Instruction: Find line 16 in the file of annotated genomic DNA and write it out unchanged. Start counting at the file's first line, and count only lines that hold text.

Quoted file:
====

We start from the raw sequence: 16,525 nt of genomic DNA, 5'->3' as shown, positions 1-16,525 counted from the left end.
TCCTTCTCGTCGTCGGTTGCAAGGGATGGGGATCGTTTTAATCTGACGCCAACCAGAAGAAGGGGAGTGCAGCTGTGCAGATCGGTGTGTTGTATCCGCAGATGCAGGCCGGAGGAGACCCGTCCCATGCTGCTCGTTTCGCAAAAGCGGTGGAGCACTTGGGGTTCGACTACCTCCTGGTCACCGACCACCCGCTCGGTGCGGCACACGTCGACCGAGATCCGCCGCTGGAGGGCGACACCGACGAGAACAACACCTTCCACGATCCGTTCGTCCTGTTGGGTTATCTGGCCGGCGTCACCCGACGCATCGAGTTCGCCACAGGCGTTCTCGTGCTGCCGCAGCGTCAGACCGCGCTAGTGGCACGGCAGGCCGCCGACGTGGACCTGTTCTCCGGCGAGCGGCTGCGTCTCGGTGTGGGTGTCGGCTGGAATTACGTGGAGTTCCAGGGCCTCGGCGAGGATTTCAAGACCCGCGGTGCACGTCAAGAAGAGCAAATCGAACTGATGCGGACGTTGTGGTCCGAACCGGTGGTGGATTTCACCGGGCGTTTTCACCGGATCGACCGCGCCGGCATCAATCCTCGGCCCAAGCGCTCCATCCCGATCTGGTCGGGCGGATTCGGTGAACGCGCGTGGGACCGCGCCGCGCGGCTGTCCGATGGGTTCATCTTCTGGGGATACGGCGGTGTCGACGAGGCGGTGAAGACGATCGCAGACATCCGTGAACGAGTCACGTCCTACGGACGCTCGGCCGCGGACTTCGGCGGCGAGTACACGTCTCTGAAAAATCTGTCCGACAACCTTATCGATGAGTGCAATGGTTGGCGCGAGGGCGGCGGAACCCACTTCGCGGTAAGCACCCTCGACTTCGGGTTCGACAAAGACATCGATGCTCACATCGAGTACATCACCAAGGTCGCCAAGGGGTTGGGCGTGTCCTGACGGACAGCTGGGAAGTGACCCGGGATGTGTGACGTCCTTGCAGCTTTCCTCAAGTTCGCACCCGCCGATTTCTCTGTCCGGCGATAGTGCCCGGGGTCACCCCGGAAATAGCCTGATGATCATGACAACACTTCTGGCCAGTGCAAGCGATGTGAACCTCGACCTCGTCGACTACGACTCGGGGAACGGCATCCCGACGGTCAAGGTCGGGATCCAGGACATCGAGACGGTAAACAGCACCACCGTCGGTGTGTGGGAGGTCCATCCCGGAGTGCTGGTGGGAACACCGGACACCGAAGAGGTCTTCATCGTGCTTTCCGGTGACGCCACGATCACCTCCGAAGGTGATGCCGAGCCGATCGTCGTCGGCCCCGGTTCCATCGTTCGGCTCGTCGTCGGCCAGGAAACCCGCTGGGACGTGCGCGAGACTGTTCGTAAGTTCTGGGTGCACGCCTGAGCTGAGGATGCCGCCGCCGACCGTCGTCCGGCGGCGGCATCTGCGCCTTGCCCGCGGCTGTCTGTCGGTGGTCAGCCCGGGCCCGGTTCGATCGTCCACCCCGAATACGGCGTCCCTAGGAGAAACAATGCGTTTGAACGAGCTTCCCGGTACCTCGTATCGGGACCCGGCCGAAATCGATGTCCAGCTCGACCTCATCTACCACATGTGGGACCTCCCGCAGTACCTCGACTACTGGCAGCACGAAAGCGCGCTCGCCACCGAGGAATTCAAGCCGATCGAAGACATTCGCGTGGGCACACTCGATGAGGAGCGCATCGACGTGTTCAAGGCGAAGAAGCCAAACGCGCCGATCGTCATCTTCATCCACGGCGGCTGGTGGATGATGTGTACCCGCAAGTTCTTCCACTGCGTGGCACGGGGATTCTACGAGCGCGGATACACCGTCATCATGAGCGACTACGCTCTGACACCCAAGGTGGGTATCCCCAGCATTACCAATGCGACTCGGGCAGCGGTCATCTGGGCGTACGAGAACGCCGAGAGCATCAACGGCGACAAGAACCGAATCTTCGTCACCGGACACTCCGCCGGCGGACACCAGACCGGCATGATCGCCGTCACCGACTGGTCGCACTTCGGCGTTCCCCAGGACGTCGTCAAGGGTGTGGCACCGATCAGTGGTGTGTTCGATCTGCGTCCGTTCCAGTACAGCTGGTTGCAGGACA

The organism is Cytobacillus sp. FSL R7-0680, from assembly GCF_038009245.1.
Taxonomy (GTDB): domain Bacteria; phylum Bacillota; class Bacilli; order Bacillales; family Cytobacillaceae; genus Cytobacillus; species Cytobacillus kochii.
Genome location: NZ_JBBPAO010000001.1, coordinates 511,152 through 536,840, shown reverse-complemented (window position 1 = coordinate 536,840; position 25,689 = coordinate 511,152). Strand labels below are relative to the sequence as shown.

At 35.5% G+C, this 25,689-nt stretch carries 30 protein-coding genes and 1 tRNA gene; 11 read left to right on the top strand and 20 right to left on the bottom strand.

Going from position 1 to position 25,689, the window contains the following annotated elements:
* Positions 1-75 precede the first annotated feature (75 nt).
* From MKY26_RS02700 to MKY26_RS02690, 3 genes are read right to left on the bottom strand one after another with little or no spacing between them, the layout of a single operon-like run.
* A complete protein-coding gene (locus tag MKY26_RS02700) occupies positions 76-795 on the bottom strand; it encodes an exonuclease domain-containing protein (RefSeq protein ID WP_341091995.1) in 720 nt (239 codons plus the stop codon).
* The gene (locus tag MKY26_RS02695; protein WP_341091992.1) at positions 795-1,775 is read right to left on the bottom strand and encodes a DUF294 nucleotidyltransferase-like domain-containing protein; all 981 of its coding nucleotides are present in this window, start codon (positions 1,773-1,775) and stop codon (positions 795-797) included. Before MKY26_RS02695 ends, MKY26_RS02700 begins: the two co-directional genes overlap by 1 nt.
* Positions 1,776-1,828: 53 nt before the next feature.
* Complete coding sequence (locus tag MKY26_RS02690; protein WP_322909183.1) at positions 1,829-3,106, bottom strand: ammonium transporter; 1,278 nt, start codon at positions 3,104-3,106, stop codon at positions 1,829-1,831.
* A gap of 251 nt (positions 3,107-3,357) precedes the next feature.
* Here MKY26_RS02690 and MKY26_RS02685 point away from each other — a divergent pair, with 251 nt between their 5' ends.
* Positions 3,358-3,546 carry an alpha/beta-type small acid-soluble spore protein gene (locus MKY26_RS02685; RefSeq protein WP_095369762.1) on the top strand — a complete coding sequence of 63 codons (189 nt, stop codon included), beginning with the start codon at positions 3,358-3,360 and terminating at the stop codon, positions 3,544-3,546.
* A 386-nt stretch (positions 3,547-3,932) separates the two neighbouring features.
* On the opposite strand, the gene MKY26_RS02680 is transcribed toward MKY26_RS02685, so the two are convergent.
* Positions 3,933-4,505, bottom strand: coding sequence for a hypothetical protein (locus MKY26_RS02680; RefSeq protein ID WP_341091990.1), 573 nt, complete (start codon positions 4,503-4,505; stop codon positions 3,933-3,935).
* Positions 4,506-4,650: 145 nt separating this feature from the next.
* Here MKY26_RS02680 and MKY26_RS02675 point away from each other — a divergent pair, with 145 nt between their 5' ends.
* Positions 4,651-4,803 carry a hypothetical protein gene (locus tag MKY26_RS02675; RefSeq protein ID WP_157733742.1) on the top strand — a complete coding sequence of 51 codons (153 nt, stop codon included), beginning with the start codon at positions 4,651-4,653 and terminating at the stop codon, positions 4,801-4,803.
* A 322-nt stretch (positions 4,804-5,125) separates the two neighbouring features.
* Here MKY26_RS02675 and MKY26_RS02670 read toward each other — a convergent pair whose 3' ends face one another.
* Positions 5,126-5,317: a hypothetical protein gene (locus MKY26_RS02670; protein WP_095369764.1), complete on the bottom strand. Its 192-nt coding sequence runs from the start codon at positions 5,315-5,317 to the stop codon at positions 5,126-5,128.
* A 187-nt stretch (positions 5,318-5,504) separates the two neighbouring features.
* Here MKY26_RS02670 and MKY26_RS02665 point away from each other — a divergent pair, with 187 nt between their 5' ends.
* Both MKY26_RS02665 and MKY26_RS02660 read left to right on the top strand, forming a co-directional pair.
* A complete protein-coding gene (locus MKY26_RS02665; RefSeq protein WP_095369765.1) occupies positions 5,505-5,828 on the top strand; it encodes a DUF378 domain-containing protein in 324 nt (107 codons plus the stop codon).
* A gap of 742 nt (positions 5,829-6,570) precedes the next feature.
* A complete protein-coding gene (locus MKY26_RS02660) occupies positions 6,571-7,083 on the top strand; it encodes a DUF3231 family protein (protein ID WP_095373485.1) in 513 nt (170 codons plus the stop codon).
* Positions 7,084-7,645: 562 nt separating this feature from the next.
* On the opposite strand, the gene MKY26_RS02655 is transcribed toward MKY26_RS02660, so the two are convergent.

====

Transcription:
* Positions 3,358-3,546 carry an alpha/beta-type small acid-soluble spore protein gene (locus MKY26_RS02685; RefSeq protein WP_095369762.1) on the top strand — a complete coding sequence of 63 codons (189 nt, stop codon included), beginning with the start codon at positions 3,358-3,360 and terminating at the stop codon, positions 3,544-3,546.